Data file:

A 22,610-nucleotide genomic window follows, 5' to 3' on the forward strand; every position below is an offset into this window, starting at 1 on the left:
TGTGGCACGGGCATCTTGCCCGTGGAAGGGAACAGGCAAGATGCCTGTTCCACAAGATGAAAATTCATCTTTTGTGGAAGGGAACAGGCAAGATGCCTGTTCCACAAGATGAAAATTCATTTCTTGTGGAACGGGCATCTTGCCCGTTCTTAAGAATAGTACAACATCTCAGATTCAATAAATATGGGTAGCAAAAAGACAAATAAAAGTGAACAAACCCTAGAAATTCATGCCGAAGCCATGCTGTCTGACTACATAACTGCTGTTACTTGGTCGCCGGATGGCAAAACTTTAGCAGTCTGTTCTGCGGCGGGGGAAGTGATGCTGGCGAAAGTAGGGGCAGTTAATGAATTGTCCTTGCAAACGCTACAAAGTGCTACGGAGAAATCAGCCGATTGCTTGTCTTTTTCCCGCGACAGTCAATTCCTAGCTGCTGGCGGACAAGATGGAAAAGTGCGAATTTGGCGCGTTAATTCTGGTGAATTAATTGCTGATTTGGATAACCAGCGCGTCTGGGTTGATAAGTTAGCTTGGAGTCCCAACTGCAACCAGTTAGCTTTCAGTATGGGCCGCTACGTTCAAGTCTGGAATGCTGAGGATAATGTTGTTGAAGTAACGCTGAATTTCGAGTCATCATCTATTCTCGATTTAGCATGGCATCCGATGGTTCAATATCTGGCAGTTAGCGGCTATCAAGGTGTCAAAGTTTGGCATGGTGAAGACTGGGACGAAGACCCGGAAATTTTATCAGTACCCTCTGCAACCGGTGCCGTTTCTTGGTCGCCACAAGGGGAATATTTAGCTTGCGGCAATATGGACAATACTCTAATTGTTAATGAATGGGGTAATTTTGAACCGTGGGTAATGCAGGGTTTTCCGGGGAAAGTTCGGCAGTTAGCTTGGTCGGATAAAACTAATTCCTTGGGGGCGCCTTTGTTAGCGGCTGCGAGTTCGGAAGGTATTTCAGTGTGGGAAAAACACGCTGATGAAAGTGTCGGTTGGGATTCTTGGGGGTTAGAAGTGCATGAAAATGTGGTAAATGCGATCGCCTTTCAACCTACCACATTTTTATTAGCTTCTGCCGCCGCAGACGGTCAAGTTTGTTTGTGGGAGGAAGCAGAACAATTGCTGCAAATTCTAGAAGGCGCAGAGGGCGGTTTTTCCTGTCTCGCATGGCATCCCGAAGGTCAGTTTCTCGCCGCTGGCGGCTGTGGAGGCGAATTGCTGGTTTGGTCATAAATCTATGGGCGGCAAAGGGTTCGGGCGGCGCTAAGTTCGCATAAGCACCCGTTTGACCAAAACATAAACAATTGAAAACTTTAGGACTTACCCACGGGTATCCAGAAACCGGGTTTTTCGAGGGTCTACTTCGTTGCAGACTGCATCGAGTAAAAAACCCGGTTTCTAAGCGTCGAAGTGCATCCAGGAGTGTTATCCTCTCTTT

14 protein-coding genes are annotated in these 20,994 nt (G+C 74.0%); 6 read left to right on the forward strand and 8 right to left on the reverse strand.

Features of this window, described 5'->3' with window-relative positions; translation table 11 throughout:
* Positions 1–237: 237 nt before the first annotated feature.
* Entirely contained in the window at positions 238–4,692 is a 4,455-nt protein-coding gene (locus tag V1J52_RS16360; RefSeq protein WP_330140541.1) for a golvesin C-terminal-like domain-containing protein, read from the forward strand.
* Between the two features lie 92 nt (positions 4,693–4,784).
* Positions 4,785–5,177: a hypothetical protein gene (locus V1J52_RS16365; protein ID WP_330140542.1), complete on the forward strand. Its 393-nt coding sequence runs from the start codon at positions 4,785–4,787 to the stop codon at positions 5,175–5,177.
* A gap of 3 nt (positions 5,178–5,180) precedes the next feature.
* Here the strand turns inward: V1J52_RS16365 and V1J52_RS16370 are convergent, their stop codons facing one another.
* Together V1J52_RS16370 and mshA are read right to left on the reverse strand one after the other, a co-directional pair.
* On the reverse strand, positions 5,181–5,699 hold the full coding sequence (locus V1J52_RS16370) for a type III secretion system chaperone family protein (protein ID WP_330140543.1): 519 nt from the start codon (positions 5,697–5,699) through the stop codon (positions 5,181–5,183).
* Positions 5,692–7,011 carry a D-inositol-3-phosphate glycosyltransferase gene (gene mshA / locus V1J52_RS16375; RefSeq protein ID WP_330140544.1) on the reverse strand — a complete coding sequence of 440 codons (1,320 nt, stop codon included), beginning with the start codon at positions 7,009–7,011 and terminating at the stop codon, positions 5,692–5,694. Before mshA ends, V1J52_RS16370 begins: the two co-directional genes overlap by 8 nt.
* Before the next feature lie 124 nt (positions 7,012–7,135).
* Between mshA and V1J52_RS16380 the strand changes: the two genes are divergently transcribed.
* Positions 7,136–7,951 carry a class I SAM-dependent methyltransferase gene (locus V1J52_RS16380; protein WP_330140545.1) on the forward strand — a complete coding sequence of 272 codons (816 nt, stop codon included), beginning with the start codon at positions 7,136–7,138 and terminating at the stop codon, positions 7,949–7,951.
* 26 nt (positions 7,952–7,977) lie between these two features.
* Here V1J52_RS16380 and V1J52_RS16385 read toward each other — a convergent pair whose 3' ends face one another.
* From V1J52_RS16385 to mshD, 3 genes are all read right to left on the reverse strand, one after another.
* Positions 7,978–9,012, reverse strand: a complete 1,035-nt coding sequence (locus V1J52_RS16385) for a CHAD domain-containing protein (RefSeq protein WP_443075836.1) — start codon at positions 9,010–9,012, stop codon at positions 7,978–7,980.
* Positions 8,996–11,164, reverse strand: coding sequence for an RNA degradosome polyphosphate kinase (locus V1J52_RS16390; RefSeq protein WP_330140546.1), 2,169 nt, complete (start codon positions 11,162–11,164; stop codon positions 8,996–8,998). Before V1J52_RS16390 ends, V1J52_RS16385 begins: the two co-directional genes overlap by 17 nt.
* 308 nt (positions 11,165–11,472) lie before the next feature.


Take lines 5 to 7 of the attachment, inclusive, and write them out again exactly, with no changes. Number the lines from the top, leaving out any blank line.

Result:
* Positions 1–237: 237 nt before the first annotated feature.
* Entirely contained in the window at positions 238–4,692 is a 4,455-nt protein-coding gene (locus tag V1J52_RS16360; RefSeq protein WP_330140541.1) for a golvesin C-terminal-like domain-containing protein, read from the forward strand.
* Between the two features lie 92 nt (positions 4,693–4,784).